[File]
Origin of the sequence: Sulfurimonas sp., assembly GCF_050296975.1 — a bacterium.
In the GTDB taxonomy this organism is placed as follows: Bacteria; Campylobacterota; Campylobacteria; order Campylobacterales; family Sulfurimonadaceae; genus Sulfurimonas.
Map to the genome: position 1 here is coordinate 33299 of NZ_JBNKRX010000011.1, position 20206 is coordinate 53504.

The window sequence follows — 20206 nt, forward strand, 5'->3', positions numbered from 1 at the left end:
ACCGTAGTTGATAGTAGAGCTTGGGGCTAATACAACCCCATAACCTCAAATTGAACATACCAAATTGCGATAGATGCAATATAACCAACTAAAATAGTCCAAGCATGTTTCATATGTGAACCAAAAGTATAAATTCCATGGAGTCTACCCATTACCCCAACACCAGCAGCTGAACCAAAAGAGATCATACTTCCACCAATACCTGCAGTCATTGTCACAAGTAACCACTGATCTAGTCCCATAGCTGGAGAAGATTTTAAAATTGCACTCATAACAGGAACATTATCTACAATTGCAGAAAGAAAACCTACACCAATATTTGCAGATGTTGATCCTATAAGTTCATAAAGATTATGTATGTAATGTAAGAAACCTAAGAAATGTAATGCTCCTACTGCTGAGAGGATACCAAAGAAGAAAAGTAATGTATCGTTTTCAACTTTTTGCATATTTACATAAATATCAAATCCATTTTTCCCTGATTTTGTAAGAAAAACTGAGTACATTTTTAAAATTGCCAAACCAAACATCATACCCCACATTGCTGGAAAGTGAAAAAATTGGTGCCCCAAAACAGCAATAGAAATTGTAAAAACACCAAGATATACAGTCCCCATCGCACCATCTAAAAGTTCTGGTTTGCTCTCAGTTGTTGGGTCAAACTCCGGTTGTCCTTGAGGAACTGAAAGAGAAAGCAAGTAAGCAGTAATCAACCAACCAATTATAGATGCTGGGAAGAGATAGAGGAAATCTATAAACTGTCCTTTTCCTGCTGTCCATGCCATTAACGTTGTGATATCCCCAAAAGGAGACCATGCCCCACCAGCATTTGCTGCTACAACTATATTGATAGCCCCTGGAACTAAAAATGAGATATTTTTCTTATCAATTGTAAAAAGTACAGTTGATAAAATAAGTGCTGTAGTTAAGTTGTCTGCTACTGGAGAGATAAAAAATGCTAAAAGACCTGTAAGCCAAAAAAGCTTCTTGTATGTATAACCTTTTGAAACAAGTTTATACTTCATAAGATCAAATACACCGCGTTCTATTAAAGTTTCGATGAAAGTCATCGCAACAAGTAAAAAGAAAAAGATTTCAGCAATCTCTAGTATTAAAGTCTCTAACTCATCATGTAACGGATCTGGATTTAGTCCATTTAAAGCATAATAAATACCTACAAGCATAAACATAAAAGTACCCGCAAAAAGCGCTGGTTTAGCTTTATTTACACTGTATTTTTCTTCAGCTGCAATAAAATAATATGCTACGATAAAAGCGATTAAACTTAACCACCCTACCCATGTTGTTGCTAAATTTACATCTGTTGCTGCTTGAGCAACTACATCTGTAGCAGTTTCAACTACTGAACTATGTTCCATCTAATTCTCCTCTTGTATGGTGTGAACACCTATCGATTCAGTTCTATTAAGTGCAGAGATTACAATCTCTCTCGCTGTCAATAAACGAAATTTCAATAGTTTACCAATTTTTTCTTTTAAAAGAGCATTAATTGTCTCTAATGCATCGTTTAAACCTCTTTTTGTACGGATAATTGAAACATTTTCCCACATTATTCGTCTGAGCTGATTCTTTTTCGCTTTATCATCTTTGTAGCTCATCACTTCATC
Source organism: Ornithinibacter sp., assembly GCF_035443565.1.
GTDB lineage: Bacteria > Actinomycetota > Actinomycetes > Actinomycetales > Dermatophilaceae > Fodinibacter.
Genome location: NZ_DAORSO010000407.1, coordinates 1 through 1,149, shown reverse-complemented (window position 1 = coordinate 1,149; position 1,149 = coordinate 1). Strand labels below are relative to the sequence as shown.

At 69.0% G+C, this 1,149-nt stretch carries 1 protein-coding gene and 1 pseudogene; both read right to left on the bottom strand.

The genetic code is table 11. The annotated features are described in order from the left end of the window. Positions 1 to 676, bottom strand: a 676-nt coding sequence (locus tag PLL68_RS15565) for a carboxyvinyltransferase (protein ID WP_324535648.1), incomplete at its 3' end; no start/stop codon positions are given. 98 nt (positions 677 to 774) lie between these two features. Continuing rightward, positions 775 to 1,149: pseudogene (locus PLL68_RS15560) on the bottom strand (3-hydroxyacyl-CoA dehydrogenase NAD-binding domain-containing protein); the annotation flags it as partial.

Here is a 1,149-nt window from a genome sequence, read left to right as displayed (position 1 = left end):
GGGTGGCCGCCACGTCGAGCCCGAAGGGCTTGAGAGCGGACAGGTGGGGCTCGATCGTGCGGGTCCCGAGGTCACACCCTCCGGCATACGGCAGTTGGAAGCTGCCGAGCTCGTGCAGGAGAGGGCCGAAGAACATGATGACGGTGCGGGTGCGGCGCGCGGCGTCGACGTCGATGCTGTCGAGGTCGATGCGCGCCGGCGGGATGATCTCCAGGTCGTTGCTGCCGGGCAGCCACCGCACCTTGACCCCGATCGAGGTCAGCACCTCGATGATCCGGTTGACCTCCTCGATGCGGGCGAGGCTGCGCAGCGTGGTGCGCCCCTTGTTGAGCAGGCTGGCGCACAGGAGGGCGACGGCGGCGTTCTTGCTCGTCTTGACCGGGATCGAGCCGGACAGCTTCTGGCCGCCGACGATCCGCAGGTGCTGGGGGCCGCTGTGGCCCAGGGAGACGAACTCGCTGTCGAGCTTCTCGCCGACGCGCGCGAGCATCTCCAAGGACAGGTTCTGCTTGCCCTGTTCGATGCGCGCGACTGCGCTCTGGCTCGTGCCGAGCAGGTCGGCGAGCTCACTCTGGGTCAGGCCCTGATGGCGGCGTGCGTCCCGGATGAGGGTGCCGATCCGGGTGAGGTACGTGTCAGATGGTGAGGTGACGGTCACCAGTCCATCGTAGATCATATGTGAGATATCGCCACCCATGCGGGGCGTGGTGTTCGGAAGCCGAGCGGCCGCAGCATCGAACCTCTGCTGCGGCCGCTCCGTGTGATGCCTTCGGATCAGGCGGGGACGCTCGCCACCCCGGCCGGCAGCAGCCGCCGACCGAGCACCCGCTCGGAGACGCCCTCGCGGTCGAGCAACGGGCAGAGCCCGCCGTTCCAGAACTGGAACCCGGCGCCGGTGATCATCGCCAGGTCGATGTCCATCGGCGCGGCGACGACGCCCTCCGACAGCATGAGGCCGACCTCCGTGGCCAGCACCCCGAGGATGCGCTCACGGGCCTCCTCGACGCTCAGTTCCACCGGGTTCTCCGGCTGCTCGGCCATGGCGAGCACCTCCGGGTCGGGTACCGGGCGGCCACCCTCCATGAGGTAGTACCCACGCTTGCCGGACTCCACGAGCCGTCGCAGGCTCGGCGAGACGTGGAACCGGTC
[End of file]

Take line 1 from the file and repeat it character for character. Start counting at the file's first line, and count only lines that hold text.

Origin of the sequence: Sulfurimonas sp., assembly GCF_050296975.1 — a bacterium.